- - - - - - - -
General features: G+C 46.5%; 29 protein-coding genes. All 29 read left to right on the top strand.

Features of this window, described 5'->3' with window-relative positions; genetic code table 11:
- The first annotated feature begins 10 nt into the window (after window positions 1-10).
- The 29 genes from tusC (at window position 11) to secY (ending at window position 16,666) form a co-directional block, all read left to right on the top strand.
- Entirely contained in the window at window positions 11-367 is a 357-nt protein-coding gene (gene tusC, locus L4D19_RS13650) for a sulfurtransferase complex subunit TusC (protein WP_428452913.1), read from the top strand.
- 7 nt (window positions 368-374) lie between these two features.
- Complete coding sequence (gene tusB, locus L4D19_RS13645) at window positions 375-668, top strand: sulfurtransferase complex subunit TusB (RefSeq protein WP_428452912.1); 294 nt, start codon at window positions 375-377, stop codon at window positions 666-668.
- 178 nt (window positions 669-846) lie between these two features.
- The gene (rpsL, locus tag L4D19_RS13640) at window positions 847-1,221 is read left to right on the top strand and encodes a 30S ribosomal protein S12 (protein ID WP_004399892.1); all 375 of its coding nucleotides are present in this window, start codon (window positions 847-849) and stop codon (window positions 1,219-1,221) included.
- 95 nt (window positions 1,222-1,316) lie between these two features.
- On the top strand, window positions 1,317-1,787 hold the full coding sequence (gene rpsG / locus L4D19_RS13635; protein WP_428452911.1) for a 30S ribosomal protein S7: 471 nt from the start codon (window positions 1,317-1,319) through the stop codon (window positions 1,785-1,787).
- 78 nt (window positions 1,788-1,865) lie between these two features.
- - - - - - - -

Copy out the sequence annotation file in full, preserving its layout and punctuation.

General features: G+C 46.5%; 29 protein-coding genes. All 29 read left to right on the top strand.

Features of this window, described 5'->3' with window-relative positions; genetic code table 11:
- The first annotated feature begins 10 nt into the window (after window positions 1-10).
- The 29 genes from tusC (at window position 11) to secY (ending at window position 16,666) form a co-directional block, all read left to right on the top strand.
- Entirely contained in the window at window positions 11-367 is a 357-nt protein-coding gene (gene tusC, locus L4D19_RS13650) for a sulfurtransferase complex subunit TusC (protein WP_428452913.1), read from the top strand.
- 7 nt (window positions 368-374) lie between these two features.
- Complete coding sequence (gene tusB, locus L4D19_RS13645) at window positions 375-668, top strand: sulfurtransferase complex subunit TusB (RefSeq protein WP_428452912.1); 294 nt, start codon at window positions 375-377, stop codon at window positions 666-668.
- 178 nt (window positions 669-846) lie between these two features.
- The gene (rpsL, locus tag L4D19_RS13640) at window positions 847-1,221 is read left to right on the top strand and encodes a 30S ribosomal protein S12 (protein ID WP_004399892.1); all 375 of its coding nucleotides are present in this window, start codon (window positions 847-849) and stop codon (window positions 1,219-1,221) included.
- 95 nt (window positions 1,222-1,316) lie between these two features.
- On the top strand, window positions 1,317-1,787 hold the full coding sequence (gene rpsG / locus L4D19_RS13635; protein WP_428452911.1) for a 30S ribosomal protein S7: 471 nt from the start codon (window positions 1,317-1,319) through the stop codon (window positions 1,785-1,787).
- 78 nt (window positions 1,788-1,865) lie between these two features.